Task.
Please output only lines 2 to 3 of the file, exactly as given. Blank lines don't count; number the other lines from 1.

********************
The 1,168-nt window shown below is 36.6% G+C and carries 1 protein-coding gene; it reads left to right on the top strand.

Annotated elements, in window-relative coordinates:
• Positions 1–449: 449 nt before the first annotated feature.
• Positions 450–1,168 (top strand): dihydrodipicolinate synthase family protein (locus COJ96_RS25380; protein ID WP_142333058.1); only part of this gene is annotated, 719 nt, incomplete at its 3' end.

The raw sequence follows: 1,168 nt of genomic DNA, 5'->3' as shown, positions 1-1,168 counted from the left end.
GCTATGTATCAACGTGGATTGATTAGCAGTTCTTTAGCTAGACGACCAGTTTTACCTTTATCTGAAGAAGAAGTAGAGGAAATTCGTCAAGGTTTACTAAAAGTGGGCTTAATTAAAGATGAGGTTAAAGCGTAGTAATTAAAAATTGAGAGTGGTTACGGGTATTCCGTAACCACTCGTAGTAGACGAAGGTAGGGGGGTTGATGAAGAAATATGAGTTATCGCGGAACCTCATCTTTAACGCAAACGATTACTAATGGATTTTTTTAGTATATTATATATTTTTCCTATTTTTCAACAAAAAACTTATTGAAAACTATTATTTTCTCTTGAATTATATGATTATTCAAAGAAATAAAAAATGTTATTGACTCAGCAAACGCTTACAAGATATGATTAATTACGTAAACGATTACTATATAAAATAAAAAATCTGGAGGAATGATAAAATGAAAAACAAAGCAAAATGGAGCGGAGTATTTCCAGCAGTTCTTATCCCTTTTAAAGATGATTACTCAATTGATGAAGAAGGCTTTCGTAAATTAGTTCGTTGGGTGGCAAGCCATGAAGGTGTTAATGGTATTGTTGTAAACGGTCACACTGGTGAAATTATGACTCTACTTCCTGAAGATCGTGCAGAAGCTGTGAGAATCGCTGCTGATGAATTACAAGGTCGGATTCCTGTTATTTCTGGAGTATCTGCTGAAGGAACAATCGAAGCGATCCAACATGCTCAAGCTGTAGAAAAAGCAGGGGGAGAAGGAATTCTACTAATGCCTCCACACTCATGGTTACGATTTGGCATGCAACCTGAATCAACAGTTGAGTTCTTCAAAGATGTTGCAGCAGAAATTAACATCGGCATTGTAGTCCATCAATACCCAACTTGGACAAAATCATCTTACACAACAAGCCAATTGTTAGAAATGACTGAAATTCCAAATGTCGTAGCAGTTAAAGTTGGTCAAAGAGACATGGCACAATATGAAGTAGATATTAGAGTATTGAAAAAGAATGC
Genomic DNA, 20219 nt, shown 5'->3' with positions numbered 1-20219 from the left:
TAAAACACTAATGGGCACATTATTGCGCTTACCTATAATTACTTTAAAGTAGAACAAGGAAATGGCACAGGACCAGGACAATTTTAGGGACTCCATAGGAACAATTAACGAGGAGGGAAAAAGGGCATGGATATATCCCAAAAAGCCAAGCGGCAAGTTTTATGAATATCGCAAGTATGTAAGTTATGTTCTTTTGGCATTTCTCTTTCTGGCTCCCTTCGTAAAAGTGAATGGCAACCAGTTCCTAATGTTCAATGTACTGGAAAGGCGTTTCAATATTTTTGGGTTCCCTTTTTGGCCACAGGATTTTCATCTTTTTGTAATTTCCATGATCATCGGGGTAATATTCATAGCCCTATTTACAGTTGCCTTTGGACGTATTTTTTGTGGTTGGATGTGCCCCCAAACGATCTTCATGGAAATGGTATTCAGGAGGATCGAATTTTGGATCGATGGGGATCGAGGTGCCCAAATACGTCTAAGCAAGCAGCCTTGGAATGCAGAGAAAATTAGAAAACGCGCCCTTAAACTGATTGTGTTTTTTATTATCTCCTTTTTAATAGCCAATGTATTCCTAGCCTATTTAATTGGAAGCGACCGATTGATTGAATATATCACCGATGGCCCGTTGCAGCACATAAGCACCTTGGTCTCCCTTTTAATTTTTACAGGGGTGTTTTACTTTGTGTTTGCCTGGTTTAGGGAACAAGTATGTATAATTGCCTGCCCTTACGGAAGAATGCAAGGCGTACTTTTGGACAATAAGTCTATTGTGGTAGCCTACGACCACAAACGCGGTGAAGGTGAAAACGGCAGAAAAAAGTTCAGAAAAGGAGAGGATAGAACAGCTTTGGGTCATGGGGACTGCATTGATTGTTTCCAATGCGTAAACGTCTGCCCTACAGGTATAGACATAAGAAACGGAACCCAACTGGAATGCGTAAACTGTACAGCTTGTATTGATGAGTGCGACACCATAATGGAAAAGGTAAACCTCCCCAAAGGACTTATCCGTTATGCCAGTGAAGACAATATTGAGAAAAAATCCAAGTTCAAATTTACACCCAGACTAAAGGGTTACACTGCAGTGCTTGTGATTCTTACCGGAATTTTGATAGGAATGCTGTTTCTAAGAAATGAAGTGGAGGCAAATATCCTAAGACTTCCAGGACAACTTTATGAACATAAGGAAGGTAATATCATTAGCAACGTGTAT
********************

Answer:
Annotated elements, in window-relative coordinates:
• Positions 1–449: 449 nt before the first annotated feature.